teen girl texting while driving car

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Learning how to drive is a rite of passage for many American teens. However, driving a car comes with immense responsibility as well as a lot of risk. Compared to the rest of the driving population, teen drivers are nearly three times more likely to be involved in a fatal crash due to factors such as their lack of experience and their likelihood of engaging in risky behavior like texting and driving.

According to the Centers for Disease Control and Prevention (CDC), while people ages 15-19 represent just over 6 percent of the population, they accounted for 8.4 percent ($13.6 billion) of total motor vehicle injury costs. Data from the National Highway Traffic Safety Administration (NHTSA) also shows that 16- to 20-year-olds represent 8.3 percent of all traffic fatalities in the U.S.

Not all teenagers are equally likely to be involved in a motor vehicle crash. NHTSA data shows that teenage males are almost twice as likely as teenage females to be victims of motor vehicle fatalities. In 2017, 1,807 teenage boys died from motor vehicle crashes, compared to 925 teenage girls. The good news is that teen deaths from motor vehicle crashes is about a third of what it was in 1975, with the sharpest declines occurring among males.Teenage Motor Vehicle Fatalities by Gender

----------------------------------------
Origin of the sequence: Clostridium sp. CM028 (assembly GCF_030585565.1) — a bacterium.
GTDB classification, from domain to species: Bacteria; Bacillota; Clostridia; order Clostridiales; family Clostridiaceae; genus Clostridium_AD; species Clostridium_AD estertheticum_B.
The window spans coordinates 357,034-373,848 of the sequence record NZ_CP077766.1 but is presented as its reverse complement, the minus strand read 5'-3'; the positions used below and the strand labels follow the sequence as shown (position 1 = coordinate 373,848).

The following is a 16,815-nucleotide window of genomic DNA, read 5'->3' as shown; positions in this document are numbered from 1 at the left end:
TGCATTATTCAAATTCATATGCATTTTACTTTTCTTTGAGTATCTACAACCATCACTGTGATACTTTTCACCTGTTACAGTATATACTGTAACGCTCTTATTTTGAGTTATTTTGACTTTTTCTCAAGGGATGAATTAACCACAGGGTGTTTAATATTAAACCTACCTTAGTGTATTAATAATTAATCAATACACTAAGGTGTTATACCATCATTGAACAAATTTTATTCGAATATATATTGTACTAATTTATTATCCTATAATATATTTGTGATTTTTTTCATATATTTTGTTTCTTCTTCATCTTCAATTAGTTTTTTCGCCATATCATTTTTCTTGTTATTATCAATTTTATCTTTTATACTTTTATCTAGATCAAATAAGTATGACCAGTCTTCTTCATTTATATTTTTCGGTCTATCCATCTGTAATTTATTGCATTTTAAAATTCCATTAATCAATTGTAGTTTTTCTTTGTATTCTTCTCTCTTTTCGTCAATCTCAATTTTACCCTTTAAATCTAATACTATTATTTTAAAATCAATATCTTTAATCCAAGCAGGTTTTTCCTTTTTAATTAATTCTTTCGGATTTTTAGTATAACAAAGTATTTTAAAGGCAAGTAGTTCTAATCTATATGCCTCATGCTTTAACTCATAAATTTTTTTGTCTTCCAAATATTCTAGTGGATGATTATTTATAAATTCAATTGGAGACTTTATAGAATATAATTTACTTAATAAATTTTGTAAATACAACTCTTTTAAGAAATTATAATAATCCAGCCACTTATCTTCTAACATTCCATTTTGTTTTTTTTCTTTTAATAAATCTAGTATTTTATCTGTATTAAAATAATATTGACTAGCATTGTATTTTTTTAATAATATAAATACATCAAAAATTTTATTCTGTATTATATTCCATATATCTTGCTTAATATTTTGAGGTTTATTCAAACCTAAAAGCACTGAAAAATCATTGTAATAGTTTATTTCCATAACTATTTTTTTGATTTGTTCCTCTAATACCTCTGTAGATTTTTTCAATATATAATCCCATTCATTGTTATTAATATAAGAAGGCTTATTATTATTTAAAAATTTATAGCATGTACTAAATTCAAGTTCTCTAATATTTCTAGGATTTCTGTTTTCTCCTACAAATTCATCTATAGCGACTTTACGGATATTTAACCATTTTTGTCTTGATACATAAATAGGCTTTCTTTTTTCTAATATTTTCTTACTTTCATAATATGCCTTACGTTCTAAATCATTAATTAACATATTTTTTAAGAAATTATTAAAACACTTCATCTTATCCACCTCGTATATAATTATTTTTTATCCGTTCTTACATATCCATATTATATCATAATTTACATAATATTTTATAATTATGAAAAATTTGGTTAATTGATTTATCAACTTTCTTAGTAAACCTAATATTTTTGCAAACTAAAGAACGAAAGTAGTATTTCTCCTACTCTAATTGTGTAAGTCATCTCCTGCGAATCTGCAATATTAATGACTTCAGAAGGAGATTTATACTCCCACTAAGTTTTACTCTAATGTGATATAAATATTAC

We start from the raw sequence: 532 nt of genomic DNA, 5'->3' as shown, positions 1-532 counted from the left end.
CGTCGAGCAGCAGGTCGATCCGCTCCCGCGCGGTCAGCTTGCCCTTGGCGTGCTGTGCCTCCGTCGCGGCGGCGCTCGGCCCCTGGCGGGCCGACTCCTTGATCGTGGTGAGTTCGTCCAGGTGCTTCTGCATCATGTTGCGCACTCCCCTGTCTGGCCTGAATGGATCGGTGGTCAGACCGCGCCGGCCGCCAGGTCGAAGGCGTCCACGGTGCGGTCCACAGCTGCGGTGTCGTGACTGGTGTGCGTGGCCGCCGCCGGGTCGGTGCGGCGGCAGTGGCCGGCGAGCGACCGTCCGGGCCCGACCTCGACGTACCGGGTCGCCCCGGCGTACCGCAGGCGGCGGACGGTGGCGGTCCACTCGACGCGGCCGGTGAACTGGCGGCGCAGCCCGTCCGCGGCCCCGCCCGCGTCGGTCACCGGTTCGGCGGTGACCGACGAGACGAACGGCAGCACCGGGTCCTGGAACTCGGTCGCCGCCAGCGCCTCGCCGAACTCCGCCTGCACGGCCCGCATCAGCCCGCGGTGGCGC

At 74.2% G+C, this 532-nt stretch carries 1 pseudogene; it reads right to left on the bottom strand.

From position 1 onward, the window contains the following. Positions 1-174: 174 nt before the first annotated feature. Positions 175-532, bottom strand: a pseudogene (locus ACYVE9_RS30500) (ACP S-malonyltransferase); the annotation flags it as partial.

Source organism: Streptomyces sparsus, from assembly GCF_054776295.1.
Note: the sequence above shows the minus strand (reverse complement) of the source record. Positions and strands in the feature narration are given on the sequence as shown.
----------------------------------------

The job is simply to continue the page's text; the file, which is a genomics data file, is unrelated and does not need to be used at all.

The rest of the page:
Despite declining fatalities, motor vehicle crashes are still the second leading cause of death among teens. In 2016, 2,763 teens died as a result of motor vehicle accidents. That’s more than the combined total of teens who have died as a result of cancer, poisoning, heart disease, drowning, congenital anomalies, other transportation incidents, and diabetes.

Fatal Traffic Accidents are a Leading Cause of Death for Teenagers

One of the biggest dangers that teenage drivers face is distracted driving, which is defined as engaging in a behavior that takes attention away from the road. The CDC estimates that every day there are nine fatalities and more than 1,000 injuries as a result of distracted driving. A common form of distracted driving—especially among teens—is cell phone use. NHTSA statistics show that in 2017, there were 3,166 fatalities resulting from distracted driving, with 434 of them involving a driver using a cell phone.